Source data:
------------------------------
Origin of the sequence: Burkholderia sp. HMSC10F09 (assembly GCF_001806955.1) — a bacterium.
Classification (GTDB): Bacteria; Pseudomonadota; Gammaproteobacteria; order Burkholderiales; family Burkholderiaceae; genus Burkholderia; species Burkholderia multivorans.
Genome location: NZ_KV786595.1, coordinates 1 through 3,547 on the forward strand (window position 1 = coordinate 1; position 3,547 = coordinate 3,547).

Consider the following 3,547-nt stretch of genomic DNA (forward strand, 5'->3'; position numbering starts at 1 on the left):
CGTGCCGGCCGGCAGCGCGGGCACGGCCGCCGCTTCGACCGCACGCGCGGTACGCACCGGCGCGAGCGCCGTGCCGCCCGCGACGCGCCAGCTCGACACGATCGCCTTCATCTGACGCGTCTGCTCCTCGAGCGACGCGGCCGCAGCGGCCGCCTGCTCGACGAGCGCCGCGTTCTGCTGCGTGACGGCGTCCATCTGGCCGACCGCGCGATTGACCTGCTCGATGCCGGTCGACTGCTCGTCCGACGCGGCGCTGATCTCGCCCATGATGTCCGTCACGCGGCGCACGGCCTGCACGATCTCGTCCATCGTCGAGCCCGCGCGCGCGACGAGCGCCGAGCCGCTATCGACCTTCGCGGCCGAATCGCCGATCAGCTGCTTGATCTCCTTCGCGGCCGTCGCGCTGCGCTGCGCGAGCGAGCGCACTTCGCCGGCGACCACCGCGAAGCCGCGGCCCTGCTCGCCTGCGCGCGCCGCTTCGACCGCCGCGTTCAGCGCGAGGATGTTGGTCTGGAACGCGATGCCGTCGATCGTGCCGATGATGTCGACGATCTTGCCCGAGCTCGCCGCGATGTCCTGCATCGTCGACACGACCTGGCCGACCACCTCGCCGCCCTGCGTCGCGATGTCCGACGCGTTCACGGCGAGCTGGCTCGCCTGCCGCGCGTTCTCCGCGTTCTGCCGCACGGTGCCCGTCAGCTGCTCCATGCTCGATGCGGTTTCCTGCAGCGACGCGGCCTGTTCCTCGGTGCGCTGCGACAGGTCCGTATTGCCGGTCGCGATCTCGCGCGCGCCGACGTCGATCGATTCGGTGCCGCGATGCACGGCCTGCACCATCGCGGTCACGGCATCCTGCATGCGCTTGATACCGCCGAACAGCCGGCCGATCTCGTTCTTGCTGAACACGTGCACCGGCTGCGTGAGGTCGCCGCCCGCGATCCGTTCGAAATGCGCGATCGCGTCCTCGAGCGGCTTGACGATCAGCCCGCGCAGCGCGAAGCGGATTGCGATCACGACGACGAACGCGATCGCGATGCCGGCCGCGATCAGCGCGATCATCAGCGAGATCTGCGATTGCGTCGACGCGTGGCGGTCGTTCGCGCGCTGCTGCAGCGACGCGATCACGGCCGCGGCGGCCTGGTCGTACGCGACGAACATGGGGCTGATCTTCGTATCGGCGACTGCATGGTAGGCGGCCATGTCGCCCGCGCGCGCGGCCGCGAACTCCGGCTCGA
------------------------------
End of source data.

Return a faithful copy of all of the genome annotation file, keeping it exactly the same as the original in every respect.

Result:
Origin of the sequence: Burkholderia sp. HMSC10F09 (assembly GCF_001806955.1) — a bacterium.
Classification (GTDB): Bacteria; Pseudomonadota; Gammaproteobacteria; order Burkholderiales; family Burkholderiaceae; genus Burkholderia; species Burkholderia multivorans.
Genome location: NZ_KV786595.1, coordinates 1 through 3,547 on the forward strand (window position 1 = coordinate 1; position 3,547 = coordinate 3,547).

Consider the following 3,547-nt stretch of genomic DNA (forward strand, 5'->3'; position numbering starts at 1 on the left):
CGTGCCGGCCGGCAGCGCGGGCACGGCCGCCGCTTCGACCGCACGCGCGGTACGCACCGGCGCGAGCGCCGTGCCGCCCGCGACGCGCCAGCTCGACACGATCGCCTTCATCTGACGCGTCTGCTCCTCGAGCGACGCGGCCGCAGCGGCCGCCTGCTCGACGAGCGCCGCGTTCTGCTGCGTGACGGCGTCCATCTGGCCGACCGCGCGATTGACCTGCTCGATGCCGGTCGACTGCTCGTCCGACGCGGCGCTGATCTCGCCCATGATGTCCGTCACGCGGCGCACGGCCTGCACGATCTCGTCCATCGTCGAGCCCGCGCGCGCGACGAGCGCCGAGCCGCTATCGACCTTCGCGGCCGAATCGCCGATCAGCTGCTTGATCTCCTTCGCGGCCGTCGCGCTGCGCTGCGCGAGCGAGCGCACTTCGCCGGCGACCACCGCGAAGCCGCGGCCCTGCTCGCCTGCGCGCGCCGCTTCGACCGCCGCGTTCAGCGCGAGGATGTTGGTCTGGAACGCGATGCCGTCGATCGTGCCGATGATGTCGACGATCTTGCCCGAGCTCGCCGCGATGTCCTGCATCGTCGACACGACCTGGCCGACCACCTCGCCGCCCTGCGTCGCGATGTCCGACGCGTTCACGGCGAGCTGGCTCGCCTGCCGCGCGTTCTCCGCGTTCTGCCGCACGGTGCCCGTCAGCTGCTCCATGCTCGATGCGGTTTCCTGCAGCGACGCGGCCTGTTCCTCGGTGCGCTGCGACAGGTCCGTATTGCCGGTCGCGATCTCGCGCGCGCCGACGTCGATCGATTCGGTGCCGCGATGCACGGCCTGCACCATCGCGGTCACGGCATCCTGCATGCGCTTGATACCGCCGAACAGCCGGCCGATCTCGTTCTTGCTGAACACGTGCACCGGCTGCGTGAGGTCGCCGCCCGCGATCCGTTCGAAATGCGCGATCGCGTCCTCGAGCGGCTTGACGATCAGCCCGCGCAGCGCGAAGCGGATTGCGATCACGACGACGAACGCGATCGCGATGCCGGCCGCGATCAGCGCGATCATCAGCGAGATCTGCGATTGCGTCGACGCGTGGCGGTCGTTCGCGCGCTGCTGCAGCGACGCGATCACGGCCGCGGCGGCCTGGTCGTACGCGACGAACATGGGGCTGATCTTCGTATCGGCGACTGCATGGTAGGCGGCCATGTCGCCCGCGCGCGCGGCCGCGAACTCCGGCTCGA